Reading Oracle’s Results

Tech giant Oracle reported, and it wasn’t pretty.  For the first time in a very long time, Oracle disappointed in both performance and guidance.  Pretty much every aspect of its business was weaker than the Street expected, but the hardware guidance (off next year 4% to 14%) was considered dreadful by many.  This is one of the hottest players in tech, so the question that everyone is asking is “Is this a sign?”  Yes, obviously; but of what?  In my view all of this is due to the deadly combination of “structuralism” as a driver and uncertain economic conditions.

Hardware sales were the problem; in guidance as I’ve already noted but also in current-quarter performance.  Software was not stellar but certainly in range.  The thing about hardware is that it’s  just something you run stuff on.  There’s no “benefit” in a business sense; only the ability to realize a benefit created by something else.  So in times when economic conditions are uncertain, hardware is the deal that gets put off or called off.  Even “consolidation” projects spend cash in the present to get overall reductions in future cost.  Right now, pushing off realization of value doesn’t look like a prudent step.  And it’s all because we can’t create PRESENT value.

I’ve noted before that tech is evolving without any significant increase in total benefits.  It’s like we’ve wrung what we can in the way of productivity enhancement and this is where we’re at forever.  Under those conditions, only changes in tech that lower the cost line can be promoted, and of course the problem with cost-based change justification is that buying lower-cost stuff always looks more expensive than staying with the stuff you have.  Structural change demands more stability on the business side, in other words.  We don’t have that these days, so Oracle and other tech players face the challenge of justifying change when staying the course looks safer.  It looks safer because there’s no upside; the best you can hope for is that the future costs are no higher than the present.  Benefits are off the table.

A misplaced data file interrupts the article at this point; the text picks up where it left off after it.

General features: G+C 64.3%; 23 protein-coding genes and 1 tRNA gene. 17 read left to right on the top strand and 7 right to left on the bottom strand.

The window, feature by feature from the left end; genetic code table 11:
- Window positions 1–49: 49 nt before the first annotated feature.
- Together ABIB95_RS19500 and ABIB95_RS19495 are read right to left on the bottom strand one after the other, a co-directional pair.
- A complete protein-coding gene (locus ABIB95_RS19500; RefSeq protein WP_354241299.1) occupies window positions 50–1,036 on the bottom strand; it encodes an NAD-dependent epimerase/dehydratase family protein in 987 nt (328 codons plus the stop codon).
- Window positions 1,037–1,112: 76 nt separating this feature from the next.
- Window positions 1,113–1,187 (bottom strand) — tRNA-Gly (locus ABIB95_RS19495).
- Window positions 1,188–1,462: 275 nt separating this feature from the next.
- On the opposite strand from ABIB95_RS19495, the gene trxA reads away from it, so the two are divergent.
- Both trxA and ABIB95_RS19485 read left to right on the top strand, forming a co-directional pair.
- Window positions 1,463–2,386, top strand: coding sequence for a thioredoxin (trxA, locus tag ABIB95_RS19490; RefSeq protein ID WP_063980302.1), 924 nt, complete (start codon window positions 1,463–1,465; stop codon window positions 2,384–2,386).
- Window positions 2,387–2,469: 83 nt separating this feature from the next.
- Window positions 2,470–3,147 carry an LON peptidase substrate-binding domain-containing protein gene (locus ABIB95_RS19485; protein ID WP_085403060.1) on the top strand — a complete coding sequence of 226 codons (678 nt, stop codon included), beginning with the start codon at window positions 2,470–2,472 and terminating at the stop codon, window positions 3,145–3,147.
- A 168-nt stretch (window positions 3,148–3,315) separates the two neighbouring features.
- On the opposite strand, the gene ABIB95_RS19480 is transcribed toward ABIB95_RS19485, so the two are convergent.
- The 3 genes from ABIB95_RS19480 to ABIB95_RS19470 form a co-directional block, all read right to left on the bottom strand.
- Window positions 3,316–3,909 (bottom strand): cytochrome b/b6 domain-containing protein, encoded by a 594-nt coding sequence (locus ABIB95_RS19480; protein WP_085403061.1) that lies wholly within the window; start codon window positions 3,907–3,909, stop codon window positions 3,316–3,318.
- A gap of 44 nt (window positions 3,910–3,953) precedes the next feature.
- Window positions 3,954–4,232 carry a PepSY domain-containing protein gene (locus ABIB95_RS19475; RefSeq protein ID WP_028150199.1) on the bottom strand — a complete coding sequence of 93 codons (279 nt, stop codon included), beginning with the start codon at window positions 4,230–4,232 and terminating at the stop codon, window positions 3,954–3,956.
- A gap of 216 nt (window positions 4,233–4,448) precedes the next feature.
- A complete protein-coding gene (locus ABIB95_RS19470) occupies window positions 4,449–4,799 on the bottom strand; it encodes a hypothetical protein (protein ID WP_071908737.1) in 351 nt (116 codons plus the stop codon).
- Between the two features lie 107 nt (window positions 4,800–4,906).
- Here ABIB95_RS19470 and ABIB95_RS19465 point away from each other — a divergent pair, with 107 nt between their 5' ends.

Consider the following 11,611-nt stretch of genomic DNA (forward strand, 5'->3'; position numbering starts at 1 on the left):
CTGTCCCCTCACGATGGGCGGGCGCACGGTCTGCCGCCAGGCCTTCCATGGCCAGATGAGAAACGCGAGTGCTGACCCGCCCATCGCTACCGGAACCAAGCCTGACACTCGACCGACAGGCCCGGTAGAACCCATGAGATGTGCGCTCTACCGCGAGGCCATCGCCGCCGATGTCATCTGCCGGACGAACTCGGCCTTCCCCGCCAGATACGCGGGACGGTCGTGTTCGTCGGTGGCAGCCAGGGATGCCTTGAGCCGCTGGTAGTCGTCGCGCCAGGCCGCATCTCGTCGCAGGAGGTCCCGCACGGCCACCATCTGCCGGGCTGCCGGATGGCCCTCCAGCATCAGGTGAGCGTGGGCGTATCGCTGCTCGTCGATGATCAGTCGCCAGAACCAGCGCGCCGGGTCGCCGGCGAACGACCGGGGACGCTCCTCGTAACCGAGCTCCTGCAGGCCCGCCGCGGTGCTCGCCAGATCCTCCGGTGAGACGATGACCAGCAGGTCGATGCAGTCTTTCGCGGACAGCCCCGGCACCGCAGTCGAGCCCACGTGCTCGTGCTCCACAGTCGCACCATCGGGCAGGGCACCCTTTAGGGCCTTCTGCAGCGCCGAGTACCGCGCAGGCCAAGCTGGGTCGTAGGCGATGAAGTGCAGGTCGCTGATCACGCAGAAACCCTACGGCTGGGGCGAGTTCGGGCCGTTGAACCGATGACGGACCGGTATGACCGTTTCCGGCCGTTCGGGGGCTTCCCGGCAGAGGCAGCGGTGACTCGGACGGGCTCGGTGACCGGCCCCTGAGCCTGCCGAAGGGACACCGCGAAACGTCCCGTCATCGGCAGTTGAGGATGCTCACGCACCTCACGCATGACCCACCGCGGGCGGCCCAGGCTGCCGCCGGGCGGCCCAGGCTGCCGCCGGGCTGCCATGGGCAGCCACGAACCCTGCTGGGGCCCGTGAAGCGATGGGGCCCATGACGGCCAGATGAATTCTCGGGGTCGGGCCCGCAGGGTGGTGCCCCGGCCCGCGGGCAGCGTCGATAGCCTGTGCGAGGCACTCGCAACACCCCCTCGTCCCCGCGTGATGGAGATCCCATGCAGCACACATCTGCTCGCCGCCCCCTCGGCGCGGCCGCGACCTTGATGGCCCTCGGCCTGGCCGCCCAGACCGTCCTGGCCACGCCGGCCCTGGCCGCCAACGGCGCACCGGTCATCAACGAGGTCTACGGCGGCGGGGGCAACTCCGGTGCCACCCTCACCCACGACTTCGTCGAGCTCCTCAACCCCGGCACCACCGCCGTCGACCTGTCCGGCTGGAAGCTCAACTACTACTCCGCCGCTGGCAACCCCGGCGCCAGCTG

The other challenge that Oracle has is that in a structurally driven market under economic pressure, the broader you are the harder you fall.  It’s impossible to shield the broad market from broad impact.  Think about it; replacing one specialized product in bad times can be justified more easily than replacing everything.  If you’re Oracle and make everything, you’re going to get wet when the negative economic tide comes in no matter how artfully you try to dodge.

If this is all true (and I’m convinced that it is) then there’s a collateral issue everyone faces, which is market share.  Obviously in a market under pressure to stay the course there’s no meaningful market-share gain; you make less even if you gain something in a market that’s contracting.  However, it’s also true that without benefits to increase overall spending it’s hard to have structural expansion of tech without favoring incumbents.  The guy who needs benefits the most is the guy who wants to gain share on competitors.  It follows that if you are incumbent who wants to put away your opponent forever, then figuring out new benefits to drive spending is the way to do it.  They’re locked out of their best chances…forever.


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